Historically, giving a lock of ones hair to someone has been considered a sign of love and devotion, especially before an impending separation. It is still a popular trope in fiction, particularly the romance genre.
In this case, Gimli is quite enraptured with Galadriel's beauty....he's never seen anything or anyone quite so beautiful...including the traditional precious metals and jewels Dwarves are renowned for coveting.
He originally asks for nothing in both the book and the script
"Nothing. Except to look upon the lady of the Galadhrim one last time for she is more fair than all the jewels beneath the earth."
But then asks something he thinks is impossible...
He continues to Legolas as they leave.
GIMLI: "I have taken my worst wound at this parting having looked my last upon that which is fairest. Henceforth I will call nothing fair unless it be
her gift to me."
LEGOLAS: "What was it?"
GIMLI : "I asked her for one hair from her golden head. She gave me three."
The fact that Gimli asks for nothing "useful" or precious in the traditional sense makes the asking all the more romantic especially as dwarves were known as only interested in digging for precious items in Middle Earth.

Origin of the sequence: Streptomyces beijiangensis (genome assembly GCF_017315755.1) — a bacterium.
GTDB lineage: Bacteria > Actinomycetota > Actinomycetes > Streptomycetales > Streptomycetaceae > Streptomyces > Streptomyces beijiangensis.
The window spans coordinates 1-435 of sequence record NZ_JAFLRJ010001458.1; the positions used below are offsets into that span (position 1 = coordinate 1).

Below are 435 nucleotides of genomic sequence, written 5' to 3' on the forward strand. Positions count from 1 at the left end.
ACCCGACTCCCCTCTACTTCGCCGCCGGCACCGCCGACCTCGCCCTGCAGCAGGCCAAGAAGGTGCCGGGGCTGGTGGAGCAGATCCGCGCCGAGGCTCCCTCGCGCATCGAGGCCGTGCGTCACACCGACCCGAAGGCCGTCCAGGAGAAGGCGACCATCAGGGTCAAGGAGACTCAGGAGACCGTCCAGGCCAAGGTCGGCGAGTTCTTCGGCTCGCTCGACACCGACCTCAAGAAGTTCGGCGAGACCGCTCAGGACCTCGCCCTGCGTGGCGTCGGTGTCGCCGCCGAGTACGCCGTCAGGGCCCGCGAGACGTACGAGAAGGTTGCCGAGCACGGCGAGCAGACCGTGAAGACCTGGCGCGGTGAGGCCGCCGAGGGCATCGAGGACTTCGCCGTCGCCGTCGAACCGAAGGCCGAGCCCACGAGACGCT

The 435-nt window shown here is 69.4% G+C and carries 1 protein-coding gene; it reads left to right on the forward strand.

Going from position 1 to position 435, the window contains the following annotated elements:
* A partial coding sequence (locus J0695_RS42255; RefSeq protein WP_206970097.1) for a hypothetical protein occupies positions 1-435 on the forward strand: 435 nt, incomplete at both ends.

Gimli is unusual, one might think, in this respect. Indeed, the book makes the point of mentioning (from Galadriel) that gold would not control him, even if he gets a great deal of it.
Then the Lady unbraided one of her long tresses, and cut off three golden hairs, and laid them in Gimli’s hand. ‘These words shall go with the gift,’ she said. ‘I do not foretell, for all foretelling is now vain: on the one hand lies darkness, and on the other only hope. But if hope should not fail, then I say to you, Gimli son of Glóin, that your hands shall flow with gold, and yet over you gold shall have no dominion.
Farewell to Lorien - Fellowship of the Ring - J.R,R. Tolkien